Some people were arrested, but shortly after released.
Earlier in the day the legal support team had called on the Victorian Ombudsman to investigate police actions at the protest.
Damien Lawson said today, “The Victorian Ombudsman must intervene as a matter of urgency to prevent further unlawful action by the police and serious injuries to members of the public exercising their right to protest. If protesters have breached the law they can be dealt with by the courts, rather police have acted as judge and jury circumventing the justice system by meting out their own arbritary brutal and dangerous punishment.”
Pauline Spencer said today, “Which ever member of police command who authorised this premeditated use of potentially lethal force should resign. These actions were unjustifiable and parallel human rights abuses seen in some of the worst repressive regimes in the world.”
Dedicated to the cowardly police officer who fractured my girlfriend’s cheekbone… you only strengthened our resolve.
Q: “The world will never be the same after 11.09.01”. Do you think so?
Chomsky: The horrendous terrorist attacks on Tuesday are something quite new in world affairs, not in their scale and character, but in the target. For the US, this is the first time since the War of 1812 that its national territory has been under attack, even threat. Its colonies have been attacked, but not the national territory itself. During these years the US virtually exterminated the indigenous population, conquered half of Mexico, intervened violently in the surrounding region, conquered Hawaii and the Philippines (killing hundreds of thousands of Filipinos), and in the past half century particularly, extended its resort to force throughout much of the world. The number of victims is colossal. For the first time, the guns have been directed the other way. The same is true, even more dramatically, of Europe. Europe has suffered murderous destruction, but from internal wars, meanwhile conquering much of the world with extreme brutality. It has not been under attack by its victims outside, with rare exceptions (the IRA in England, for example). It is therefore natural that NATO should rally to the support of the US; hundreds of years of imperial violence have an enormous impact on the intellectual and moral culture.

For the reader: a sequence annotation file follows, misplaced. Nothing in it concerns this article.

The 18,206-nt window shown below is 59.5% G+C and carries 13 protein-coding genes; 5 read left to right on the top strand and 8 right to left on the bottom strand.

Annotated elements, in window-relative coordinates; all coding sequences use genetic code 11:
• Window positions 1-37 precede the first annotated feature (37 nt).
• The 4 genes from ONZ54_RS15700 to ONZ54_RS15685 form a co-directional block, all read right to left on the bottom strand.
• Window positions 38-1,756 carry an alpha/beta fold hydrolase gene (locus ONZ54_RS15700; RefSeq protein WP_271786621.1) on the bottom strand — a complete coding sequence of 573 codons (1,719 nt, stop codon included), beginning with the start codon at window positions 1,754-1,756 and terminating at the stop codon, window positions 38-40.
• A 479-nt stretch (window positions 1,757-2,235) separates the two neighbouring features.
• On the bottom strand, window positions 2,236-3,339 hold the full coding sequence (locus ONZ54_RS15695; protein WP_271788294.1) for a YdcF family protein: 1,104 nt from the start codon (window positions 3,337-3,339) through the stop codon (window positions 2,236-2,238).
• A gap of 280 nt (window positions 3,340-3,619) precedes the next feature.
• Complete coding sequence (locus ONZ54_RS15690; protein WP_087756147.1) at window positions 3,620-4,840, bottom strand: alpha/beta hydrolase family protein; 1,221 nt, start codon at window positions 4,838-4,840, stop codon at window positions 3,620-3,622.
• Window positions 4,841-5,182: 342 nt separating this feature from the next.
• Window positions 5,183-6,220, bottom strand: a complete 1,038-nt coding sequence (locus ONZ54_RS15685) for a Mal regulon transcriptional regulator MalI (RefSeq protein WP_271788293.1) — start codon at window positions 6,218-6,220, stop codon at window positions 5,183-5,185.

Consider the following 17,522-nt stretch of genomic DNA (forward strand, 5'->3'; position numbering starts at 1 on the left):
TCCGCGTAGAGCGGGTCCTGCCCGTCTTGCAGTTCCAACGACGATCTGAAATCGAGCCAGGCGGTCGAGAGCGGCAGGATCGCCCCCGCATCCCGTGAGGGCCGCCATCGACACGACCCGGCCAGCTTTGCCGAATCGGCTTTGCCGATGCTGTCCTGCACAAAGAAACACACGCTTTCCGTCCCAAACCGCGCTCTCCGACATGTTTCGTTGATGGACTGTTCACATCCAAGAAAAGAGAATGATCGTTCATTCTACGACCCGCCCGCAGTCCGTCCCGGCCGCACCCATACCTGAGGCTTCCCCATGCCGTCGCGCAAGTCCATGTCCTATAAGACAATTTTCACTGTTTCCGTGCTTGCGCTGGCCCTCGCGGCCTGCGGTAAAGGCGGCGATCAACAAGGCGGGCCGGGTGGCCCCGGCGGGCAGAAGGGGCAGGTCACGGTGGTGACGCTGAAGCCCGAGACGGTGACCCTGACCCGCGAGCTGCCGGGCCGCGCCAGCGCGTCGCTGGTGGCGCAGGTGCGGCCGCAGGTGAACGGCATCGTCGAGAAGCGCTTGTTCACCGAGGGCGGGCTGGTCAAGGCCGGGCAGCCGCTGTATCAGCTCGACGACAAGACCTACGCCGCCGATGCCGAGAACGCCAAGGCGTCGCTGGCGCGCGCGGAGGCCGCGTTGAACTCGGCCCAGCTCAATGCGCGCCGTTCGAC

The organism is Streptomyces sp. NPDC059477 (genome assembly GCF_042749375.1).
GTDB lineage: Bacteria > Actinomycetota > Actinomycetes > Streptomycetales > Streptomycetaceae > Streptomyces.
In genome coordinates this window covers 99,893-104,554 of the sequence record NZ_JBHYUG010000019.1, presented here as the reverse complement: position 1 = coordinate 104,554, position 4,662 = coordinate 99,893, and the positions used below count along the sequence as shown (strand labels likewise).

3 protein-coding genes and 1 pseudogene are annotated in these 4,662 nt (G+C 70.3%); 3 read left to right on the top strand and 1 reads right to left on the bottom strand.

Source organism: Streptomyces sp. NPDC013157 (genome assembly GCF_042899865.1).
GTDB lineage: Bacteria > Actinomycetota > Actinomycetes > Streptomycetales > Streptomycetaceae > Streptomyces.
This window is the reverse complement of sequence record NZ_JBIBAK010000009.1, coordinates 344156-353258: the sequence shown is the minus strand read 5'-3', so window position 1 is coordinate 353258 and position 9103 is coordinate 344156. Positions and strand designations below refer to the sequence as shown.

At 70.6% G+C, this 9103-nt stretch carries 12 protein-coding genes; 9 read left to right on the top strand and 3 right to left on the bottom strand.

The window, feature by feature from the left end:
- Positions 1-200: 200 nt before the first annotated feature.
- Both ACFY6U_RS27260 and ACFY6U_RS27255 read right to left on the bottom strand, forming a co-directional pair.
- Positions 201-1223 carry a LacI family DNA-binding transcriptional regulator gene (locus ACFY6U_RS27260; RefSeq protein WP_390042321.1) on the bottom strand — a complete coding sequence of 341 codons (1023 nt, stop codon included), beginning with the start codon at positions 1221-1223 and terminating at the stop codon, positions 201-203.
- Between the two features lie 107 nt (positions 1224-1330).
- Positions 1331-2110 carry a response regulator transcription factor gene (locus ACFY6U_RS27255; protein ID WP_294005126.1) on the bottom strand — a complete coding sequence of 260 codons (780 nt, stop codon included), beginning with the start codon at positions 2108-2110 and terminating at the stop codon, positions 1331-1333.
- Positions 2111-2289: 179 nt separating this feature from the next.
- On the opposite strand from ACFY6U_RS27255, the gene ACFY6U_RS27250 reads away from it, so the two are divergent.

It is correct to say that this is a novel event in world history, not because of the scale of the atrocity — regrettably — but because of the target. How the West chooses to react is a matter of supreme importance. If the rich and powerful choose to keep to their traditions of hundreds of years and resort to extreme violence, they will contribute to the escalation of a cycle of violence, in a familiar dynamic, with long-term consequences that could be awesome. Of course, that is by no means inevitable. An aroused public within the more free and democratic societies can direct policies towards a much more humane and honorable course.